I can’t believe its been three weeks since my last post! So many things going on with the holiday season gearing up, so I’ll give you the highlights! And try to get some photos in here soon!
- The tomatoes I direct seeded during the summer are doing super! The plant is heavy with fruit and I’m still panicked that we’ll get a freeze and I’ll lose them all, but it’s 75ºF out today so I guess I’ll try to relax. If they’d just hurry up and ripen!
- I’m still picking cherry tomatoes. They’re actually doing a ton better than they did all summer.
- I’ve got broccoli, beets, collards, kale, mustard, lettuce, and baby bok choy looking happy as clams in the garden!
- I’m finally getting delicious and crispy radishes!
And now for the bad news …
- Property management is cracking down on what they’ve termed “excessive plants.” I don’t know if my little garden will be around come spring. I’ve talked to management, but it looks like two different managers are at odds about what is deemed acceptable and what is not.
- The skinny, little, white cat someone dumped near our building is now fat and healthy … and using my garden as her own personal litter box. Except for the wooden box filled with bunching onions. She sleeps there.
Who knows what spring will bring? I’m still anxiously planning what to grow in next year’s garden even as this years continues to thrive. I’m thinking about growing a lot more tomatoes. Maybe I can hide them on the roof.
‘Tis the season for garden porn! I got my first new seed catalog in the mail last week and another this week. Usually, I tear into them immediately and stay up past my bedtime reading about all the different varieties of veggies and dreaming of spring. Not this year.
The problem is, it is very “spring-like” here. I know, some of you may think I’m trying to say fall, but no. I have memories of fall. The cold creeps in about late September, but definitely by Halloween. We dig out winter clothes and jackets, gloves, scarves and ice-scrapers. Leaves on trees turn brown (we don’t get much red in the desert southwest), and icy winds blow them away.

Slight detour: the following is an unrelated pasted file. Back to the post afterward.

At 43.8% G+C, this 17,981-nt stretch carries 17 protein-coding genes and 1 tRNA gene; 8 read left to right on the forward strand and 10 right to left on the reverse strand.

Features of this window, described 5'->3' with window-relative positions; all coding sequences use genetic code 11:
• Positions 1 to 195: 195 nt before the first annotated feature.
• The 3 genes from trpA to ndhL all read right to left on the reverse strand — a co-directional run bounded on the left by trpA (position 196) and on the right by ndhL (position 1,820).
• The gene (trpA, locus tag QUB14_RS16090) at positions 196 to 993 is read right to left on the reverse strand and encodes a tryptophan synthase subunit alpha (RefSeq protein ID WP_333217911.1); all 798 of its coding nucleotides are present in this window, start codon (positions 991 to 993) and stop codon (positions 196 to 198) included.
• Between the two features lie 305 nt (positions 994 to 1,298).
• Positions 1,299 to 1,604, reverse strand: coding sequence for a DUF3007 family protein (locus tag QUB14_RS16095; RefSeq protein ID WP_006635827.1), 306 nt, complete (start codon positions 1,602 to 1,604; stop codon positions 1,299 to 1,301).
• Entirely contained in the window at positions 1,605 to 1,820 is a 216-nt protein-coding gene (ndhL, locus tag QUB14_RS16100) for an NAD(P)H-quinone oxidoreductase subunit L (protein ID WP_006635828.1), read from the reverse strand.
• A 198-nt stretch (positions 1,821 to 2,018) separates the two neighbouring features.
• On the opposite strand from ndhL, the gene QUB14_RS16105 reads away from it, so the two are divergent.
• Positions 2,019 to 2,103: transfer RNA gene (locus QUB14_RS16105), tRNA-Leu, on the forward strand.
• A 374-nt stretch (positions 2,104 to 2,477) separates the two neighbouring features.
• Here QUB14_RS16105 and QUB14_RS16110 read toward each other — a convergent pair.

South central Texas is a bit different. It cools down a bit in October (80’s), the a bit more in November (70’s), the refrigerated A/C cycles on and off less frequently, everything that withered and died in the heat comes to life again. We have “green” for the first time in months. In my garden, I have tomatoes, peppers, and summer squash that struggled through the heat coming back to life. My little patio garden is still very much in full swing. Some things are even doing better now than they did in summer. In other words, it’s too early for my to get excited about next season when this one is still rollin’ right along!
Not to worry, though. The last two nights we had a “freeze” scare. It dropped down to 35º. Northerners, please stop laughing. I promise you I will get the last laugh when I am wearing shorts on Christmas day. And then we’ll probably get some freak winter storm for New Year’s Eve and someone’s mobile home will blow on to Interstate 10… okay, go ahead and laugh.
Anyhow, I long for a cold winter day in January, all bundled up on the couch with a hot coffee and a stack of seed catalogs. Many are a thing of beauty with wonderful photographs, delightful seed histories, and the promise of a new day, a new season, a new beginning.
If you’re new to gardening, I can tell you that there is a reason I call seed catalogs “garden porn.” I doubt I am the only one. I haven’t even put away the 2015 catalogs. They’re all over my home, the nightstand, the coffee table, the dining table … the “library.” I stay up late reading the history of beans; I make my family look through them and make suggestions on things to plant; I study plant heights, thinning distances, nutrition requirements, drought resistance, disease resistance, and days to maturity. I do a little dance every time I find a new catalog in the mailbox. I become a woman possessed.